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Recommended Books  


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Interesting Introductions

The Stock Market (7th Edition) by Richard Teweles and Edward Bradley is the most "user-friendly" introduction to Wall Street I know. A classic review of who does what, how they do it, and how they are regulated.

Technology and War : From 2000 B.C. to the Present shows the assumptions and caveats that one makes on technology in an application that demands ultra-high reliability and zero fault tolerance. Fascinating observations on the ultimate operational risk by military historian Martin van Creveld.

Technology Management

Business Data Communications and Networking by Raymond R. Panko is a complete and evolving reference for networking.  The web site is superb.  From propagation to protocols, from LANs to WANs, from TCP/IP to HTTP, an extremely enjoyable and readable treatment.

Information Rules: A Strategic Guide to the Network Economy by Carl Shapiro and Hal R. Varian reviews the "New Economy" from an economic and historical perspective.  The names have changed but the principles remain the same.  Great chapters on pricing and versioning.  Good web site too.

e-Business & e-Commerce for Managers by Paul J. Deitel, Kate Steinbuhler, Harvey M. Deitel is an encyclopedic reference (almost 800 pages!) on the who-what-where-when-how of doing business on the web.  A good web site and a great list of web links for resources and case studies.  And a complete tutorial (with source code) for building a database-driven e-commerce site.

Management Information Systems: Organization and Technology in the Networked Enterprise by Kenneth Laudon and Jane Laudon is a large book with great graphics, interesting examples, and an excellent web site that discusses almost everything about information systems and technology.

Probability and Statistics

Multivariate Density Estimation: Theory, Practice, and Visualization by David Scott. Everything you always wanted to know about probability density functions, kernel smoothers, and histograms, but were afraid to ask. An excellent treatment of kernel regression methods.

Stochastic Differential Equations: An Introduction with Applications is an easy to read and thoroughly rigorous treatment of systems that evolve continuously with "noise." If you ever wanted to understand Brownian motion or Ito calculus, then this book by Bernt Oksendal is the source.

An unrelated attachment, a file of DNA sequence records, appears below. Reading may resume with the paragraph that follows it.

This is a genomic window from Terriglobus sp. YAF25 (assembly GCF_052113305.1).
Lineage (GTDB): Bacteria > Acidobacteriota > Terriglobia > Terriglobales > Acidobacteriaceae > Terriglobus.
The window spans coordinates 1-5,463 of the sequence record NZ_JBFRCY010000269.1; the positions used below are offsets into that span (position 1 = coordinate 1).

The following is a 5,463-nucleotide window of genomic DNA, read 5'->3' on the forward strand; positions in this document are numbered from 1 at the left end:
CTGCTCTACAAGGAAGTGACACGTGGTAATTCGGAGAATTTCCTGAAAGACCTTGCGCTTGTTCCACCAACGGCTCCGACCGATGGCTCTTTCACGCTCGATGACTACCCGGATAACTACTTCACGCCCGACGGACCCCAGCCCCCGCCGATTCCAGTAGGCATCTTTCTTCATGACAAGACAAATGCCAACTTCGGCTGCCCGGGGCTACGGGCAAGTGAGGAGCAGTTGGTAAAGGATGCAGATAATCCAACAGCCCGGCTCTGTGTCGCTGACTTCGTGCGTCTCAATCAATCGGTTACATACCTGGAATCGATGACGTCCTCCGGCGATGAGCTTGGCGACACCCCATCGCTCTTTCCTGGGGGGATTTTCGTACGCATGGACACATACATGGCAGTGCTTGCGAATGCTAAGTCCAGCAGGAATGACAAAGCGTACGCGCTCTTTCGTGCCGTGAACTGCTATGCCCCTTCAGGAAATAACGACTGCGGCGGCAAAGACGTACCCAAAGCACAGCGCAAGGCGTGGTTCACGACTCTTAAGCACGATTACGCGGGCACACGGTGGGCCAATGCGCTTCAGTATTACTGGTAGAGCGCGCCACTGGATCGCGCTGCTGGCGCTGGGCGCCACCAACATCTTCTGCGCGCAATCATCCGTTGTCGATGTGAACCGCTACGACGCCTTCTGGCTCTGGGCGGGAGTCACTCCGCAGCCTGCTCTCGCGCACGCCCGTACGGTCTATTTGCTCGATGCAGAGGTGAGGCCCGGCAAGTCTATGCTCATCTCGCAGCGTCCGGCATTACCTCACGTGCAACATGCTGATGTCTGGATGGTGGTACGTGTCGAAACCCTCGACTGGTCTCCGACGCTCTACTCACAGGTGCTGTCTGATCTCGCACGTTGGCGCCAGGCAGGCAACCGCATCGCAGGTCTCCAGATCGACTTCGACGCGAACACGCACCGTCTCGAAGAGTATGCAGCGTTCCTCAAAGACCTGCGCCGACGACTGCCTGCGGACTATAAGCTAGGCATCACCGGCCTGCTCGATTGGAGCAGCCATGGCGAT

Random Number Generation and Quasi-Monte Carlo Methods is a classic reference by Harald Niedderreiter on how to generate certain numbers by algorithmic means that either "look random" or that have some nice properties of truly random numbers. The ways used to generate these pseudo-random and quasi-random numbers are a beautiful application of classical number theory to statistics.

Applied Mathematical Finance and Econometrics

Portfolio Selection : Efficient Diversification of Investments is the classic work by Harry Markowitz, first published in 1959, that invents modern finance. This enjoyable book describes the optimal portfolio asset allocation problem in terms of means, variances, and covariances of returns (and also makes a good case for using semi-variance as an alias for risk).

Econometric Models and Economic Forecasts by Robert Pindyck and Daniel Rubinfeld shows how to turn mundane datasets into rigorous quantitative statistical models. Another very readable classic (first published in 1976).  The book is an introduction to applied multivariate regression, ARIMA models, and the statistical assumptions that support them. Reading this book is enhanced with the monograph by Hiroyuki Kawakatsu: A Computer Handbook Using EViews to accompany Economic Models and Economic Forecasts (McGraw-Hill, 1998) which takes real empirical econometric data (the examples in P&R) and shows how to analyze them with a modern statistical tool.

Introduction to Futures and Options Markets by John Hull is a readable introduction to some of the modern financial markets, the products traded on them, and the quantitative technology needed to support them. Good examples are given from the perspective of trader, hedger, market maker, and speculator.

Derivative Securities by Robert Jarrow and Stuart Turnbull is an enjoyable and rigorous survey of the theory and practice of hedging financial products. I especially like their treatment of interest rate instruments.

The Encyclopedia of Technical Market Indicators is an objective review of 110 indicators (that are specified by algorithmic means) that are used in "Technical Analysis." This book by Robert Colby and Thomas Meyers consists of a set of experiments; each experiment tries to rigorously assess whether a given indicator works. If you need to know the difference between a stochastic, an oscillator, and a moving average crossover, then look no further.

Financial Technology

After the Trade Is Made: Processing Securities Transactions is an easy-to-read kind of classic by David Weiss that is a survey of the "back office" of securities processing. I find this book useful even though many of the systems no longer rely on paper: but the data collected is still the same.

Artificial Intelligence in the Capital Markets: State-of-the-Art Applications for Institutional Investors, Bankers and Traders edited by Roy S. Freedman, Robert A. Klein, and Jess Lederman.  A survey of 35 financial applications of artificial intelligence.  Some of the chapters are expanded versions of papers that were originally presented at the AI on Wall Street conferences in New York City. 

 

 

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